Marak Wins 2003 Truck-Buck Shoot-Out
The 13th annual Shoot-Out for GON's big-buck contest winners was a battle to late rounds.
The final shot of last deer season was fired on August 17, and Keith Hardy, of Winder, pulled the trigger. More than a thousand people saw him do it.
Once again, a standing-room crowd at the Perry Buckarama was treated to a tense, exciting Truck-Buck Shoot-Out, courtesy of a group of contestants who were well prepared for the final stage of last yearʼs GON Truck-Buck contest. The Shoot-Out is a pellet-rifle competition that determines who wins the Truck-Buck Grand Prize, a brand new Chevrolet Silverado 4×4 from John Megel Chevrolet in Dahlonega. A second Grand Prize is also awarded, a Suzuki Vinson ATV from Motions of Marietta.
Our 21 shooters had been practicing and preparing for months for this day, which not only gives them plenty of time to work on their shooting, it also allows for plenty of pressure and anxiety to build. Apparently, many of our shooters were both accurate and in control of their nerves.
This year we added a new feature to the Shoot-Out, three remote TV monitors among the spectators that were wired to a video camera aimed at the target backboard. This allowed folks in the crowd a close-up view of the target. They got to see many of our shooters punching the center out of clay pigeons. As Round 7 began, when the target shrinks to a raw egg, spectators could see exploding eggs in detail.
The 21 Georgia hunters in the Shoot-Out this year is the largest number of GON subscribers to make it to the Grand Prize competition ever. Thatʼs thanks to an added week of deer season last year (making a total of 17 weeks). Plus there are our four Wild-Card winners: the best second-place buck in all the weeks, plus the hunter with the best buck taken all year on a WMA, by a lady hunter and by a youth hunter.
This year our Lady Wild-Card winner also happened to be a youth, 9-year-old Tifton Pace. She and our Youth winner, 11-year-old John Lee, were crowd favorites from the start, as our youth competitors always are. Itʼs fun to cheer for the underdogs in a Shoot-Out dominated by adult men, and most of our Shoot-Out viewers remember well that kids are not to be taken lightly. It was in 1997 that 9-year-old Zack Hammond of Leesburg won the pickup truck. This year, Tifton and John were cheered on by the crowd from the start of the show, and saluted even more loudly in support when they were eliminated from a very tough Shoot-Out.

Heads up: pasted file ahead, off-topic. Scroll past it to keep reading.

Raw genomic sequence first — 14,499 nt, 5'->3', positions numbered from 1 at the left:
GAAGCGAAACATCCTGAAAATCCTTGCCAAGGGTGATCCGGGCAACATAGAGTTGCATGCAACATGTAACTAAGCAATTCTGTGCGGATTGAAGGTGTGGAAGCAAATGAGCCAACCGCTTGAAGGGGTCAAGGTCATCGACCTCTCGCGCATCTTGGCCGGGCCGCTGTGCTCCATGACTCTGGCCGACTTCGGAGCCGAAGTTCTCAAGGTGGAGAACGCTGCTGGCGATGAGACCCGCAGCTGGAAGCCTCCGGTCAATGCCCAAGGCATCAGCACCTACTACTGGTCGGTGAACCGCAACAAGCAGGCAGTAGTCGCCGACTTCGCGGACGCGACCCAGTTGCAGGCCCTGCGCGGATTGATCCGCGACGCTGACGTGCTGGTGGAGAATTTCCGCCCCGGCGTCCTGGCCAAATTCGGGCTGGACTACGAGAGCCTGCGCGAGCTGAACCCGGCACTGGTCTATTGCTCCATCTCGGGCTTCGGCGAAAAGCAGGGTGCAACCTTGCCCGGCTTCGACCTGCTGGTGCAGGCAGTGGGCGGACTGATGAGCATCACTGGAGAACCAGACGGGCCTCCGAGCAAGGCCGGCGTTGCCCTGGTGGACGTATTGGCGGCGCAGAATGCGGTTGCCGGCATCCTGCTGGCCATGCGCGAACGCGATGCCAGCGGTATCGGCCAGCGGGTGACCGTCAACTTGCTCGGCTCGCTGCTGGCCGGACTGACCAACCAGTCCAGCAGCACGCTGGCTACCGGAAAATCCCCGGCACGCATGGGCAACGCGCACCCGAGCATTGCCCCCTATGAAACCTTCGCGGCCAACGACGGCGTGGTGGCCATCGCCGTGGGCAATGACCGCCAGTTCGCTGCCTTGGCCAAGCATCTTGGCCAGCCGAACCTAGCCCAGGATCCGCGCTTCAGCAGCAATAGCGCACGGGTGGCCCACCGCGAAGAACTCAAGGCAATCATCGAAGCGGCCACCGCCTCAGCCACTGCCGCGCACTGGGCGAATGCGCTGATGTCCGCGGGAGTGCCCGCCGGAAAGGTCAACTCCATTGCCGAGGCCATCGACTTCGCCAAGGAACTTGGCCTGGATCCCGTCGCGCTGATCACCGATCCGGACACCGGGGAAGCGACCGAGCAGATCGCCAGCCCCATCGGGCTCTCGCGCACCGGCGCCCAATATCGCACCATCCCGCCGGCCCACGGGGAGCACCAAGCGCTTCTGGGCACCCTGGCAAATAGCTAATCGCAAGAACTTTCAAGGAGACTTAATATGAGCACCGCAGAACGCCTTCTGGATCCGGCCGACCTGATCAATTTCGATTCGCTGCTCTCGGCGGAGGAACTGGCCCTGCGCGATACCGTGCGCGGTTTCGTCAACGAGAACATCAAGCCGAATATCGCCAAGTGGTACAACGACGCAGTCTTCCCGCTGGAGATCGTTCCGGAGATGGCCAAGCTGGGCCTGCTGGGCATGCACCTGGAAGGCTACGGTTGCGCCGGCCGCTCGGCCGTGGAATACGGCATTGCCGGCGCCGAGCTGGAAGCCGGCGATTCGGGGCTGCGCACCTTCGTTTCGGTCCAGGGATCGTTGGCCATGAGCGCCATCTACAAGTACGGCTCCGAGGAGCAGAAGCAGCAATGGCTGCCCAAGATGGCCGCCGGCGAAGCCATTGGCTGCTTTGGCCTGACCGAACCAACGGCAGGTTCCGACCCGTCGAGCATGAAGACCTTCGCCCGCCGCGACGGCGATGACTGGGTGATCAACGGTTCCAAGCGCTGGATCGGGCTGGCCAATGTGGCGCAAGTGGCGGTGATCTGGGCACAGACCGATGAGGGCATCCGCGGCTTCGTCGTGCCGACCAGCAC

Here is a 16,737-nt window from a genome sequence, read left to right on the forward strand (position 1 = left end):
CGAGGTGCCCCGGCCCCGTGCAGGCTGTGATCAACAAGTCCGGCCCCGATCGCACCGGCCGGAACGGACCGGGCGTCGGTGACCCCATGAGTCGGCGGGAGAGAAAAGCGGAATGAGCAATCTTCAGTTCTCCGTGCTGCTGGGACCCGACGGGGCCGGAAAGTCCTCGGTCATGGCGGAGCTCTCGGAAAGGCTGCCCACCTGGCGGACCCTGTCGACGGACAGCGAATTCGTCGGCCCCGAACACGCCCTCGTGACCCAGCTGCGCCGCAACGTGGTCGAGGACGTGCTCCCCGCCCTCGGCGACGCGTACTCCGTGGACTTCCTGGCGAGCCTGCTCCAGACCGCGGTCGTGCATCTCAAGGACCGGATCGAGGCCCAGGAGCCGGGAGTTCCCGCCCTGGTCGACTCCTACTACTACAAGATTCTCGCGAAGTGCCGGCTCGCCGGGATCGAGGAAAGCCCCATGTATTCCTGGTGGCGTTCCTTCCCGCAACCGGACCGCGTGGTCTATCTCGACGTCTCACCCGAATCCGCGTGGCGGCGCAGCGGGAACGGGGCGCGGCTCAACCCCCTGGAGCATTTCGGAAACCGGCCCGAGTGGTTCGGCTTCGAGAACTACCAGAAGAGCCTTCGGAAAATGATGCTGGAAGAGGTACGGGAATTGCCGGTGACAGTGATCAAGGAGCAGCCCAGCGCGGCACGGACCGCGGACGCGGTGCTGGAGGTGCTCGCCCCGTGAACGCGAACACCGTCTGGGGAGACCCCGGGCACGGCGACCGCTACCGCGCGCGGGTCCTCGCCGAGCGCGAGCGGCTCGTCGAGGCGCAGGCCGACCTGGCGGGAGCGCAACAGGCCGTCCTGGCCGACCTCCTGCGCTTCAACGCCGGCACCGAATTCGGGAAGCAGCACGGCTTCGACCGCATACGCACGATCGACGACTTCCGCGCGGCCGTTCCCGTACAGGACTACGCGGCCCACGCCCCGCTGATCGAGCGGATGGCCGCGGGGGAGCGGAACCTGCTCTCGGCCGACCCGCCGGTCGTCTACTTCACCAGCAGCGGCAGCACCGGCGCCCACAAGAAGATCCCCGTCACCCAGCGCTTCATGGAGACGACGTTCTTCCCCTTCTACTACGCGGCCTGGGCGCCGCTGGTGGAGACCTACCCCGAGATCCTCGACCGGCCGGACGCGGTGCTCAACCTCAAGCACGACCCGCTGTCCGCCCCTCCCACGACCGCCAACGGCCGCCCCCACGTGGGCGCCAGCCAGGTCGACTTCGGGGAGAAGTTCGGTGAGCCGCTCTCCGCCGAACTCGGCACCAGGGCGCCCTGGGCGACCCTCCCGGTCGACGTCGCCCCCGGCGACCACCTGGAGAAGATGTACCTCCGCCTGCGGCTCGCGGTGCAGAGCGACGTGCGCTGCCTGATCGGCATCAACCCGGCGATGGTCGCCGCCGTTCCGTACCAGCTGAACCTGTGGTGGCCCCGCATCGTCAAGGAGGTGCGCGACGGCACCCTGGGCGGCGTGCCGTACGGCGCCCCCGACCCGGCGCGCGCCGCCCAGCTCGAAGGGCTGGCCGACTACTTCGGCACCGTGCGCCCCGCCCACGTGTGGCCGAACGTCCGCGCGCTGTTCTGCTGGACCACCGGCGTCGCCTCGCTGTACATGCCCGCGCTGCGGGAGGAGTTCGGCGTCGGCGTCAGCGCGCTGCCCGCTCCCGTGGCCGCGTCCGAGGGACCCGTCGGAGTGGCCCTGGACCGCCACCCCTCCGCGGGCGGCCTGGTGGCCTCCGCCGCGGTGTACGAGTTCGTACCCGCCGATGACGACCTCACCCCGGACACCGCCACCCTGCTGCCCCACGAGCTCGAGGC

Each year our Shoot-Out rounds start with a regulation skeet at a distance of 30 feet. Second- and third-round distances of 45 and then 60 feet follow. Then the target size is reduced to a “midi” skeet, also shot at 30, 45 and 60 feet.
By the end of Round 6 (the midi skeet at 60 feet) we had only cut the field of competitors down to 10 shooters, all of whom had shot flawlessly through the first six rounds (The Shoot-Out is single-elimination: one miss and youʼre done). With these 10 shooters entering Round 7, when the target becomes a raw egg at 30 feet, the GON staff began to wonder if two-dozen eggs was going to be enough. That concern grew when only two of the 10 shooters, Terry Lang and Andy Odell, were eliminated in Round 7.